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“Proliferation of e-commerce sites can be attributed to the growth of smart phones and tablets”

Madhusudan Murthy, SapientNitro

The Indian eCommerce industry is in version 2.0. Unlike the last time around, this time there is more buzz, acceptance and demand, which augurs well for the merchants with shops online. Madhusudan Narayana Murthy, Director, SapientNitro spoke to DMA about the eCommerce phenomenon taking place in India, and how it is affecting the online payment segment.

How is the eCommerce industry taking off in India?

The Indian eCommerce industry is in its intermediate stage. It all started before the dot com (late 1999’s & early 2000’s) where the industry saw a good number of players thrive. There were early players like Bazee.com, indiatimes shopping, rediff shopping. However with the worldwide dot com bust, a number of players closed down. Of late (post 2008 timeframe), we’ve seen a rise of the industry again, with a number of eCommerce start-ups such as FlipKart, as well as international big players such as Amazon entering the India market. The second phase in India seems to have gained a lot more traction with a number of PE players entering the market and a lot of media spends by eCommerce players which include TV ad spends, online marketing and digital media. The industry may see some market consolidation in the coming months, but this time around the eCommerce growth is seen as exciting and stable.

Why is there a sudden spurt of eCommerce sites here? And do you expect them to be successful seeing the buying behaviour amongst Indian consumers?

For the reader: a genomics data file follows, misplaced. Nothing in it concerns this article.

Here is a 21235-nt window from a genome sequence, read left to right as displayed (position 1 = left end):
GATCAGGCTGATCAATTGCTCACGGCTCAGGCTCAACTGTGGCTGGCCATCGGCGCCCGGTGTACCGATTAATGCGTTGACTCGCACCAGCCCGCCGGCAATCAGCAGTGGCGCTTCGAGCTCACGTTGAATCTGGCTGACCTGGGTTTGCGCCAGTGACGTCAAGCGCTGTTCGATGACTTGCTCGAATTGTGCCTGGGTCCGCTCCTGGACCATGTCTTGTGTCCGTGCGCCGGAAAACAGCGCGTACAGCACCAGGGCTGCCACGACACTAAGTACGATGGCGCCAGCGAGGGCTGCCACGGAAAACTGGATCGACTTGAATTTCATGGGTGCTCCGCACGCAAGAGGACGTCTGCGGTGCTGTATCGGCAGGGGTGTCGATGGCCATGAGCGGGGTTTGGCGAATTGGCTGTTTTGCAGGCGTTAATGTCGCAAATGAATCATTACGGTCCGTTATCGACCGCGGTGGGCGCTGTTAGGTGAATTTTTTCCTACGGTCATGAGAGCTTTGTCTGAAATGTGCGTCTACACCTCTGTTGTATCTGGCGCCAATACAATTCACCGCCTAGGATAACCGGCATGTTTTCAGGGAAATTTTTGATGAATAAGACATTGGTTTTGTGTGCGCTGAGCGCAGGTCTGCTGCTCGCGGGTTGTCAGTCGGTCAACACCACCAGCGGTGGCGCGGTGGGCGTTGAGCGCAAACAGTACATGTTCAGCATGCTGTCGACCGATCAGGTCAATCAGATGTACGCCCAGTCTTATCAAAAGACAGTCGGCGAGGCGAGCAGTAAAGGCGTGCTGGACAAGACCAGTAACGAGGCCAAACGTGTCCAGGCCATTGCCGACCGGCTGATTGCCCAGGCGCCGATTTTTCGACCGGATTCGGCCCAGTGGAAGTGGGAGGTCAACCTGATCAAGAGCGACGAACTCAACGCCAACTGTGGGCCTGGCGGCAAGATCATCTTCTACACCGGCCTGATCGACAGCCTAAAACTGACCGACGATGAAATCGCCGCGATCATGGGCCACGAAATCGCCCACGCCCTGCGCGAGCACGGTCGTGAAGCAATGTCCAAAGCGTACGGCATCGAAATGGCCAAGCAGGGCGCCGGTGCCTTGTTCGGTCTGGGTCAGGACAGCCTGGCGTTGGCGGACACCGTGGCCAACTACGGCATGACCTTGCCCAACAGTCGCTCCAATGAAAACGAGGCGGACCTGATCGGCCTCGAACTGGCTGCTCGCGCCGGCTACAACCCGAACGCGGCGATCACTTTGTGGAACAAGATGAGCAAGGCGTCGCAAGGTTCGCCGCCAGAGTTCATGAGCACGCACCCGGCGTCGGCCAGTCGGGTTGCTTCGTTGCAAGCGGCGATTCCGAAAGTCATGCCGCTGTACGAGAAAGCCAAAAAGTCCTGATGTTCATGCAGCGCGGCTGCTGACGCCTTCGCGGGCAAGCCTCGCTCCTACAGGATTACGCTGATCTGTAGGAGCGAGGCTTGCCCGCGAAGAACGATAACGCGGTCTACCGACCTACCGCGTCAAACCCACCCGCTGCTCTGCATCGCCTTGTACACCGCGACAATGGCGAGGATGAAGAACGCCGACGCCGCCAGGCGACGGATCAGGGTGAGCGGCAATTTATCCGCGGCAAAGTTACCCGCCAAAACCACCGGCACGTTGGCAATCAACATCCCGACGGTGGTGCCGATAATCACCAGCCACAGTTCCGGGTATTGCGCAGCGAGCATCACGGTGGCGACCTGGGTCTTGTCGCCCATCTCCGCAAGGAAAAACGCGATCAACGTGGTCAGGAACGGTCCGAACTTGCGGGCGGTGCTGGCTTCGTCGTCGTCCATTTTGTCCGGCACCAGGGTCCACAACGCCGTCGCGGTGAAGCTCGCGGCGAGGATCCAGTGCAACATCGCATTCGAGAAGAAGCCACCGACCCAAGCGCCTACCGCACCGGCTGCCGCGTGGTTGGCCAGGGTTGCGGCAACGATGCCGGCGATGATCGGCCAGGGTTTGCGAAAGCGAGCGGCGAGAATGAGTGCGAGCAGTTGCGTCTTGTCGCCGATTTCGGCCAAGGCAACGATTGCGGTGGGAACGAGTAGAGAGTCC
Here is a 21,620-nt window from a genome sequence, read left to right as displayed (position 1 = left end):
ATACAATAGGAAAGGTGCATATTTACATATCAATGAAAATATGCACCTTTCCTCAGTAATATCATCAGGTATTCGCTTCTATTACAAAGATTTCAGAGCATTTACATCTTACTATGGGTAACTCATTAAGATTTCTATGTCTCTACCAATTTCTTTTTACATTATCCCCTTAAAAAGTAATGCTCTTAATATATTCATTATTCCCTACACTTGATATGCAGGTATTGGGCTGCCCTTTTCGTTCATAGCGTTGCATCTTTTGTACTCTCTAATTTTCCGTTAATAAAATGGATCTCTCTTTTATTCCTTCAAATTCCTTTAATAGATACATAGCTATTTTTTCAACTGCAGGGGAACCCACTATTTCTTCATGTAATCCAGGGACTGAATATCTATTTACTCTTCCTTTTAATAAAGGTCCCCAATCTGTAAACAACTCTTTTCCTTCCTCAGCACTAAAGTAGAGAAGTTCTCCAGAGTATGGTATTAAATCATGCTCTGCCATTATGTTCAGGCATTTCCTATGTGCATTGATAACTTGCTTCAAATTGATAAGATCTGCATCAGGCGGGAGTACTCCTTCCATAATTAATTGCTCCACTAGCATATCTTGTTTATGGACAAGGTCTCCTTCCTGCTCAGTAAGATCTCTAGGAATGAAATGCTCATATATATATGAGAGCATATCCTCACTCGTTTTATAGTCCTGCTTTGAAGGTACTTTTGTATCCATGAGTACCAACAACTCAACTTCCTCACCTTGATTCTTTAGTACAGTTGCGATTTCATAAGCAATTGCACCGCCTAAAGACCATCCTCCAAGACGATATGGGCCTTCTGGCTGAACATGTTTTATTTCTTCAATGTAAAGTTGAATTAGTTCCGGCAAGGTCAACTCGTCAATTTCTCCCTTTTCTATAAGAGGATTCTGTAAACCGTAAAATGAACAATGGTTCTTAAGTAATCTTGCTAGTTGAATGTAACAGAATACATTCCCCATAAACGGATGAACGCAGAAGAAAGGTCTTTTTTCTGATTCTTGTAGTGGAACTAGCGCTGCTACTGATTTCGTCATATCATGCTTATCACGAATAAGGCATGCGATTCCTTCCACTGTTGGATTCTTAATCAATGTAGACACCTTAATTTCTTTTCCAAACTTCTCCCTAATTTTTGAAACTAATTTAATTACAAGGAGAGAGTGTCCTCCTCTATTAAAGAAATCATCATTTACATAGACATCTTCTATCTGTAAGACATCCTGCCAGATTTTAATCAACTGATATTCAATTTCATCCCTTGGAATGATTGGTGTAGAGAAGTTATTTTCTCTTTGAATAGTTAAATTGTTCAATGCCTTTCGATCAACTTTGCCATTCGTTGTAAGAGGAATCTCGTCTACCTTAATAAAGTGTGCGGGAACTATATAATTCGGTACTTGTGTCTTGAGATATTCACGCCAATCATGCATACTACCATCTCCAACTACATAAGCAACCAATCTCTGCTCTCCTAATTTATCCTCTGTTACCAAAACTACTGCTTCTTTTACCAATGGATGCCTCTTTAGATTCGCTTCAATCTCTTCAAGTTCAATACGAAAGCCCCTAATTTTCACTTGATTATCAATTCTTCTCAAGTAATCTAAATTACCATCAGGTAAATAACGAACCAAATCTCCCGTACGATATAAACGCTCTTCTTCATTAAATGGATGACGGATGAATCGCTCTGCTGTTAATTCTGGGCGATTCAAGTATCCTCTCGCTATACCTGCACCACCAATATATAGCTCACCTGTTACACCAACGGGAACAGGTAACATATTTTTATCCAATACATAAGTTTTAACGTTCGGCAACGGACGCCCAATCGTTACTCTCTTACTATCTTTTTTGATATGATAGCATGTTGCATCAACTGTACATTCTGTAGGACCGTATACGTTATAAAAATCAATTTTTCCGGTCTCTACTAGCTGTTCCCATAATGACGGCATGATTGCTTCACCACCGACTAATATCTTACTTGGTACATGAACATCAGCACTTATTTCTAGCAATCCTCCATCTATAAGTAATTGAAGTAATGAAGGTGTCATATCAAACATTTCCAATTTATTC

Today, one of the key changes in consumer behavior has been the keenness to compare products and features between different brands. The convenience of sitting at home and comparing prices, features and products is compelling. Hence all of this occurs online. Online stores now offer that wealth of information and consumers have slowly started depending on those conveniences to make their purchase decisions and then based on price advantage place orders online. Hence the surge of e-commerce.

Secondly, proliferation of e-commerce sites can somewhat be attributed to the growth of smart phones and tablets. The data plans that are offered are inexpensive and enable the users to browse the net at an affordable rate. Traditional internet penetration is about 41 million DSL lines which is low as compared to the Indian population. However with smart phones & cheap tablets entering the Indian market, online access is simplified, where users don’t need to subscribe to fixed services, but can instead use the Pay-&-Go options available. By 2015, smart devices are projected to increase to 26 million which is around the same size as the market in the US. Hence the advent of smart devices at low costs and internet access are major contributors to the eCommerce industry.

With eCommerce emerging as shopping option, how is the online payment option evolving with this?